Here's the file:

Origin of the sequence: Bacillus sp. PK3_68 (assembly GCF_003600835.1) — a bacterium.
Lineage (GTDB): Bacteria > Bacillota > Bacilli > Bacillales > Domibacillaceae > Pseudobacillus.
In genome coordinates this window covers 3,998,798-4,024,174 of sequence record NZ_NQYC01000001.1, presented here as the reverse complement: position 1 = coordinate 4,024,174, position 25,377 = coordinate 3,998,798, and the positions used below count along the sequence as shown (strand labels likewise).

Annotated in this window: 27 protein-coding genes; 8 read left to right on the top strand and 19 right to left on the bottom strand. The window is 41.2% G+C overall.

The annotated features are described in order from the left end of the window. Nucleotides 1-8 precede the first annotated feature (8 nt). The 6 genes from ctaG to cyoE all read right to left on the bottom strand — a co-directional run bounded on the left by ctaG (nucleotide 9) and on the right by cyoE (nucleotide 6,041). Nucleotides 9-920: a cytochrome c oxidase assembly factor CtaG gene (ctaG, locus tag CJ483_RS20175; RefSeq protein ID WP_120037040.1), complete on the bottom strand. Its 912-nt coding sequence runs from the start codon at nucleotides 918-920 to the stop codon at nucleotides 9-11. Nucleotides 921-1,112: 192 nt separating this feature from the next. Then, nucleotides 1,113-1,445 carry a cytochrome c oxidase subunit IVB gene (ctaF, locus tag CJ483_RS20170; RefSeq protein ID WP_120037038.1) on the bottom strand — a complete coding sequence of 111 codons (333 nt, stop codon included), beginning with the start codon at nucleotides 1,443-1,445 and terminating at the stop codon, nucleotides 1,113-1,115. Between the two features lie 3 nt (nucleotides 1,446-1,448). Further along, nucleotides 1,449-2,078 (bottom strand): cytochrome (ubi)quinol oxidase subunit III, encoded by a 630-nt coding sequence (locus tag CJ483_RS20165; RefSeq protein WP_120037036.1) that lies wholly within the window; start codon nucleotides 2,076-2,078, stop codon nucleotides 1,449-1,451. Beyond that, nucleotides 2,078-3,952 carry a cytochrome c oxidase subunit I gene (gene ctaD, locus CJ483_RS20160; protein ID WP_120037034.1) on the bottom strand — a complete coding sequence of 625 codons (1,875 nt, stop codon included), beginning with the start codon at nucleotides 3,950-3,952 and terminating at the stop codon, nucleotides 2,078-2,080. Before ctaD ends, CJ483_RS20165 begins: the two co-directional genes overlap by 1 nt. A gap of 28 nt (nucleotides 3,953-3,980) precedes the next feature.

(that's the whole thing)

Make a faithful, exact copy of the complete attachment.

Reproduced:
Origin of the sequence: Bacillus sp. PK3_68 (assembly GCF_003600835.1) — a bacterium.
Lineage (GTDB): Bacteria > Bacillota > Bacilli > Bacillales > Domibacillaceae > Pseudobacillus.
In genome coordinates this window covers 3,998,798-4,024,174 of sequence record NZ_NQYC01000001.1, presented here as the reverse complement: position 1 = coordinate 4,024,174, position 25,377 = coordinate 3,998,798, and the positions used below count along the sequence as shown (strand labels likewise).

Annotated in this window: 27 protein-coding genes; 8 read left to right on the top strand and 19 right to left on the bottom strand. The window is 41.2% G+C overall.

The annotated features are described in order from the left end of the window. Nucleotides 1-8 precede the first annotated feature (8 nt). The 6 genes from ctaG to cyoE all read right to left on the bottom strand — a co-directional run bounded on the left by ctaG (nucleotide 9) and on the right by cyoE (nucleotide 6,041). Nucleotides 9-920: a cytochrome c oxidase assembly factor CtaG gene (ctaG, locus tag CJ483_RS20175; RefSeq protein ID WP_120037040.1), complete on the bottom strand. Its 912-nt coding sequence runs from the start codon at nucleotides 918-920 to the stop codon at nucleotides 9-11. Nucleotides 921-1,112: 192 nt separating this feature from the next. Then, nucleotides 1,113-1,445 carry a cytochrome c oxidase subunit IVB gene (ctaF, locus tag CJ483_RS20170; RefSeq protein ID WP_120037038.1) on the bottom strand — a complete coding sequence of 111 codons (333 nt, stop codon included), beginning with the start codon at nucleotides 1,443-1,445 and terminating at the stop codon, nucleotides 1,113-1,115. Between the two features lie 3 nt (nucleotides 1,446-1,448). Further along, nucleotides 1,449-2,078 (bottom strand): cytochrome (ubi)quinol oxidase subunit III, encoded by a 630-nt coding sequence (locus tag CJ483_RS20165; RefSeq protein WP_120037036.1) that lies wholly within the window; start codon nucleotides 2,076-2,078, stop codon nucleotides 1,449-1,451. Beyond that, nucleotides 2,078-3,952 carry a cytochrome c oxidase subunit I gene (gene ctaD, locus CJ483_RS20160; protein ID WP_120037034.1) on the bottom strand — a complete coding sequence of 625 codons (1,875 nt, stop codon included), beginning with the start codon at nucleotides 3,950-3,952 and terminating at the stop codon, nucleotides 2,078-2,080. Before ctaD ends, CJ483_RS20165 begins: the two co-directional genes overlap by 1 nt. A gap of 28 nt (nucleotides 3,953-3,980) precedes the next feature.